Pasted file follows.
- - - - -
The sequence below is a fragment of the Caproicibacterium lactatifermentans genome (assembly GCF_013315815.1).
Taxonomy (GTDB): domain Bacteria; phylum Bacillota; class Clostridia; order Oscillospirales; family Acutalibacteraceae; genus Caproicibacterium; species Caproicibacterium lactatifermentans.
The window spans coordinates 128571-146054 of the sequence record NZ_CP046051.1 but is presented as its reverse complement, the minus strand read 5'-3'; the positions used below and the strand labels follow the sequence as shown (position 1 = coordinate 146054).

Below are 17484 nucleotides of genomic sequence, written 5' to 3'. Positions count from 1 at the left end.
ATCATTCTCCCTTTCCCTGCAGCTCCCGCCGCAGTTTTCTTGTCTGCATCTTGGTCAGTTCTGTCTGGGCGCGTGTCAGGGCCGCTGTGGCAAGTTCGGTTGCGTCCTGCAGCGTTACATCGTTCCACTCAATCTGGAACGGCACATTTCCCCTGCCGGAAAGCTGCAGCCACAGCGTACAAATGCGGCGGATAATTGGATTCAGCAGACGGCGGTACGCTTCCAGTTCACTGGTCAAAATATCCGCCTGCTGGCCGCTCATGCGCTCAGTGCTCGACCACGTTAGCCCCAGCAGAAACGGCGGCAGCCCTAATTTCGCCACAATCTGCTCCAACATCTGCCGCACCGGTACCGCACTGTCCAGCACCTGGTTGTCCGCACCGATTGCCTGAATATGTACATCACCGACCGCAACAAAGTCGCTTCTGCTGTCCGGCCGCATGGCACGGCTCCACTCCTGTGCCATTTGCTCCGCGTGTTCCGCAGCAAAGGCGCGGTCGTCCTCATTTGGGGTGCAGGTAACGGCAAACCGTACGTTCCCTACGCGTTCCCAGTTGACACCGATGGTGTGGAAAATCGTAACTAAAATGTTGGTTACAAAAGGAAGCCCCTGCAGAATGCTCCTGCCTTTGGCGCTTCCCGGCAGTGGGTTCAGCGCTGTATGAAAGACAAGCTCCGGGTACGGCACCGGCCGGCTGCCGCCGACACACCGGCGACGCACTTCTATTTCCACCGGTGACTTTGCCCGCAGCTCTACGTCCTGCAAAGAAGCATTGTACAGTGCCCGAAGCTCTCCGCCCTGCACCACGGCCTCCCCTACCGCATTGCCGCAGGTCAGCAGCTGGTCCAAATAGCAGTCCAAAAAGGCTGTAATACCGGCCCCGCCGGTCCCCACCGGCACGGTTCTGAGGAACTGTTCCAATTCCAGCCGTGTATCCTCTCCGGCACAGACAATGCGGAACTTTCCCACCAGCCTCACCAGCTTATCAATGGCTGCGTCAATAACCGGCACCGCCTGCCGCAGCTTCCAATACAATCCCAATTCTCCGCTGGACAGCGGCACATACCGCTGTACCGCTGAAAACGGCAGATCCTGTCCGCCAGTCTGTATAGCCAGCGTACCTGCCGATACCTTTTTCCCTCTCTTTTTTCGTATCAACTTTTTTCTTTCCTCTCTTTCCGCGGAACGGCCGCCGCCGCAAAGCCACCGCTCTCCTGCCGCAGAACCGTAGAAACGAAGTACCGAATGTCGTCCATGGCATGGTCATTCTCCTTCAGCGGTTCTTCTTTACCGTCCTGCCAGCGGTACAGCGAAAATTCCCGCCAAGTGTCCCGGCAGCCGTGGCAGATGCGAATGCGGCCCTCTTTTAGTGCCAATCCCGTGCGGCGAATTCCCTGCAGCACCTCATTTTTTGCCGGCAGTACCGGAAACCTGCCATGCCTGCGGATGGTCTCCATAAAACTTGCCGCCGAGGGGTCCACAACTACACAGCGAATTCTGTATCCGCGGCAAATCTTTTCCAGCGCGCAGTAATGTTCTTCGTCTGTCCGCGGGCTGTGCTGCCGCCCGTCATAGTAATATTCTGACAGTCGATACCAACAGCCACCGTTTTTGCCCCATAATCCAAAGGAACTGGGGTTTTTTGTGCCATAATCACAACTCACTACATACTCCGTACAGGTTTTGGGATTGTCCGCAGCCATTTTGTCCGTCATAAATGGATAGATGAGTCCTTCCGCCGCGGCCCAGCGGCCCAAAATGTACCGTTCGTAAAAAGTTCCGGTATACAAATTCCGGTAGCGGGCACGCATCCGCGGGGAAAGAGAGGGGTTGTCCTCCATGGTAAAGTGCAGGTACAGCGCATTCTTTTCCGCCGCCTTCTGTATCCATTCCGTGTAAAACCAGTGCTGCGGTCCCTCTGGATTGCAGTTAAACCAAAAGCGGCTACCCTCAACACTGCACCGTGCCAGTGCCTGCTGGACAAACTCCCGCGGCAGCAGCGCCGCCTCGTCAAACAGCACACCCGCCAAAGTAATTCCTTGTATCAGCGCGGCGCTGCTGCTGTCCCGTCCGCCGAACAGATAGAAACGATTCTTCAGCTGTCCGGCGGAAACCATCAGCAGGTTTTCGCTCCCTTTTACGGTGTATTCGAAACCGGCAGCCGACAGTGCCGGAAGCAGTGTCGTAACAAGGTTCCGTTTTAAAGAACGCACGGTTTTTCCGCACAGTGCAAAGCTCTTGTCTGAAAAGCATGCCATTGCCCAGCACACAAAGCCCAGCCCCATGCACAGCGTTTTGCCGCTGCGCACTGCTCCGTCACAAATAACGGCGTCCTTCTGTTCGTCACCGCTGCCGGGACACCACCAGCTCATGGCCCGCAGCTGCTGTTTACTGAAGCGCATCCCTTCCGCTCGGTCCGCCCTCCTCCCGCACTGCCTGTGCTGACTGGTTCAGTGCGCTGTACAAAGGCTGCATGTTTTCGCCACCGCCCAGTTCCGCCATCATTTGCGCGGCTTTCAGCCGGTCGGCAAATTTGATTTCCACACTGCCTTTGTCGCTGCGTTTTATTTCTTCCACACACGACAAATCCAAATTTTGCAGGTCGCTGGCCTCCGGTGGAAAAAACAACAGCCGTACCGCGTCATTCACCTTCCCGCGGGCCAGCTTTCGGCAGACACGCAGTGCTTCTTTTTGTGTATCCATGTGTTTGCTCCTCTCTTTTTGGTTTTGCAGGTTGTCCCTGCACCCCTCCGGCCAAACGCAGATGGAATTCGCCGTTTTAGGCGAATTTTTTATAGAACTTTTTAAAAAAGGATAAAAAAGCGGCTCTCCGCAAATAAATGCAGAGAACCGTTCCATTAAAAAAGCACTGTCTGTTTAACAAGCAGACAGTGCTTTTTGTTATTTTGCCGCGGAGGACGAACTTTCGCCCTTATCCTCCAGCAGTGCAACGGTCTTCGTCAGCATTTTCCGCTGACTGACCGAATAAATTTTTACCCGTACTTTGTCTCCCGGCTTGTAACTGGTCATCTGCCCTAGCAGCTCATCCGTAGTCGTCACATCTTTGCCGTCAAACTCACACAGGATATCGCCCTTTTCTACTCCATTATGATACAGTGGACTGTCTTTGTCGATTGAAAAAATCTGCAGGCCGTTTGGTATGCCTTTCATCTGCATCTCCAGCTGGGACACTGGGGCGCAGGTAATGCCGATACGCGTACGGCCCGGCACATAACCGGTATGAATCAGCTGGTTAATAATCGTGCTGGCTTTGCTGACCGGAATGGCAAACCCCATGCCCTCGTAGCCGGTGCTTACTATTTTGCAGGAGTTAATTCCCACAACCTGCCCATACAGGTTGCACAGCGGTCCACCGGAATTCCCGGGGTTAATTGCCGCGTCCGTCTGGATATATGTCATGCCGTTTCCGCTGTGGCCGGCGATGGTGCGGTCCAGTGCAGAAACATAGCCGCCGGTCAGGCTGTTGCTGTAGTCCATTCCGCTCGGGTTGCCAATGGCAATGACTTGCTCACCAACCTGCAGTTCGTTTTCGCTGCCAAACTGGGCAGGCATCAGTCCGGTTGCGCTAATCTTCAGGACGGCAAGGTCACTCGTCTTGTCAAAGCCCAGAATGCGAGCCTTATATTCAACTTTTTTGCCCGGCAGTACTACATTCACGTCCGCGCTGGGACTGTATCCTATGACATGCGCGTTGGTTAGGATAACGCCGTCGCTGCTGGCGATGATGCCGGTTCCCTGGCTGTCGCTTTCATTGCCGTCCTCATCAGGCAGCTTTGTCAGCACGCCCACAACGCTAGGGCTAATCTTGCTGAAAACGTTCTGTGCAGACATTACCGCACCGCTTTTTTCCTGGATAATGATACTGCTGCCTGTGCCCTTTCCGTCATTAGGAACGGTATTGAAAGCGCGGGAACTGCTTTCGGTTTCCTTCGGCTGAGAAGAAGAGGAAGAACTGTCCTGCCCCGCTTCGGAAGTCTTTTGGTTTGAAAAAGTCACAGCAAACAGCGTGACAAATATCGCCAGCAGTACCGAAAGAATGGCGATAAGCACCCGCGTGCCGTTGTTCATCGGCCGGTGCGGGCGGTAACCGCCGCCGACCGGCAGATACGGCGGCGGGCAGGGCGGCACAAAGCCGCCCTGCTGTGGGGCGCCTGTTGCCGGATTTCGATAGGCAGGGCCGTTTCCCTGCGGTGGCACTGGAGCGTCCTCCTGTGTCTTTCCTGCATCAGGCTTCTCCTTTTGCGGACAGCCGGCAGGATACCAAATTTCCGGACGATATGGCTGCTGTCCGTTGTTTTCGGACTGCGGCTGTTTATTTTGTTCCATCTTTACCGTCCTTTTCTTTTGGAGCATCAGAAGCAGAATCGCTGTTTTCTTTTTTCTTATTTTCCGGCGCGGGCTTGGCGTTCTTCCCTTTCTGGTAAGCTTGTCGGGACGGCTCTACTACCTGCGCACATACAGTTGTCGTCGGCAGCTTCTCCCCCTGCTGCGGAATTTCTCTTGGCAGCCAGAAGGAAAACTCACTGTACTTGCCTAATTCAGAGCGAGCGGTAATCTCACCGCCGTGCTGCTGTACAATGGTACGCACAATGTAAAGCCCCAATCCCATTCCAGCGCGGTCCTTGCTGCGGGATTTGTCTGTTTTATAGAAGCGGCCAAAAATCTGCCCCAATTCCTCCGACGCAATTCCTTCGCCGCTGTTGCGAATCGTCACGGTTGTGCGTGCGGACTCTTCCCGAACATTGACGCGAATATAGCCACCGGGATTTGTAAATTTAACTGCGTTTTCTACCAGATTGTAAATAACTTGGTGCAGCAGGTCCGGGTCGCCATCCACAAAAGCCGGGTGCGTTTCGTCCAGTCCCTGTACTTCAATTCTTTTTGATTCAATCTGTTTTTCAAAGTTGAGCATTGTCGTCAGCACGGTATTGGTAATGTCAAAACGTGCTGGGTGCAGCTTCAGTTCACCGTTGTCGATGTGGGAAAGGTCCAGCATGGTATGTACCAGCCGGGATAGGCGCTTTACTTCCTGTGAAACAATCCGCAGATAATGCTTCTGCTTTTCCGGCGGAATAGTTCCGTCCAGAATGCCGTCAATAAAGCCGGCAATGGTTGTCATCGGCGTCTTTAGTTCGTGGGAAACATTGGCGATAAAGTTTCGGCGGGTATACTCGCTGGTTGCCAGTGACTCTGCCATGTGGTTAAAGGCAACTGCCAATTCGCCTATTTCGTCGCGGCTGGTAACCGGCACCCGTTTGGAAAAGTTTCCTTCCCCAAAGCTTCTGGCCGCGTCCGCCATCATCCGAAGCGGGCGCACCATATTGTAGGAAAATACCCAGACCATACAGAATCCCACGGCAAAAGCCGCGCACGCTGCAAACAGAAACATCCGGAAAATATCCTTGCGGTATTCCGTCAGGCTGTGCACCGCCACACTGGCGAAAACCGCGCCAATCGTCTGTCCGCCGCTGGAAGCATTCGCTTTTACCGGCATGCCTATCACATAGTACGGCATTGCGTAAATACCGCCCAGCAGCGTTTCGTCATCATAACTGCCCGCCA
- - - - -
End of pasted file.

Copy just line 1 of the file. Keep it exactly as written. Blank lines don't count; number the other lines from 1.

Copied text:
The sequence below is a fragment of the Caproicibacterium lactatifermentans genome (assembly GCF_013315815.1).